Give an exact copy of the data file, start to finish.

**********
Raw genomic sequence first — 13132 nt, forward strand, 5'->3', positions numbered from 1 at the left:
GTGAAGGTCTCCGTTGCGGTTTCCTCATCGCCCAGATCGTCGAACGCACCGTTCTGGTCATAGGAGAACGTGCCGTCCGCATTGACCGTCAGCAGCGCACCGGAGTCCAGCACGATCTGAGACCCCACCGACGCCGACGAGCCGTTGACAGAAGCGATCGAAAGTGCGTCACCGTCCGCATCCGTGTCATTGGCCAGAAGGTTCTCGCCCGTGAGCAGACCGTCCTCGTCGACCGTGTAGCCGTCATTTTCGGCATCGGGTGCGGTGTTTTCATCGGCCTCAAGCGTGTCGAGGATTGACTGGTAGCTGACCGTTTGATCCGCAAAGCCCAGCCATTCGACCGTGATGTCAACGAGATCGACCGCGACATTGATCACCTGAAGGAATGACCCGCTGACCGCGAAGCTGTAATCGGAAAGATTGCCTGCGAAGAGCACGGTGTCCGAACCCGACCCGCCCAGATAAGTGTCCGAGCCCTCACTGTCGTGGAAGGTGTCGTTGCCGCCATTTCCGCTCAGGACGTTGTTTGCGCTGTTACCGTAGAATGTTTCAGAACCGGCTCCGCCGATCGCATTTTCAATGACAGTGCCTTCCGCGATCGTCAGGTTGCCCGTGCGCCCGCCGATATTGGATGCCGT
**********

Raw genomic sequence first — 13132 nt, forward strand, 5'->3', positions numbered from 1 at the left:
GTGAAGGTCTCCGTTGCGGTTTCCTCATCGCCCAGATCGTCGAACGCACCGTTCTGGTCATAGGAGAACGTGCCGTCCGCATTGACCGTCAGCAGCGCACCGGAGTCCAGCACGATCTGAGACCCCACCGACGCCGACGAGCCGTTGACAGAAGCGATCGAAAGTGCGTCACCGTCCGCATCCGTGTCATTGGCCAGAAGGTTCTCGCCCGTGAGCAGACCGTCCTCGTCGACCGTGTAGCCGTCATTTTCGGCATCGGGTGCGGTGTTTTCATCGGCCTCAAGCGTGTCGAGGATTGACTGGTAGCTGACCGTTTGATCCGCAAAGCCCAGCCATTCGACCGTGATGTCAACGAGATCGACCGCGACATTGATCACCTGAAGGAATGACCCGCTGACCGCGAAGCTGTAATCGGAAAGATTGCCTGCGAAGAGCACGGTGTCCGAACCCGACCCGCCCAGATAAGTGTCCGAGCCCTCACTGTCGTGGAAGGTGTCGTTGCCGCCATTTCCGCTCAGGACGTTGTTTGCGCTGTTACCGTAGAATGTTTCAGAACCGGCTCCGCCGATCGCATTTTCAATGACAGTGCCTTCCGCGATCGTCAGGTTGCCCGTGCGCCCGCCGATATTGGATGCCGT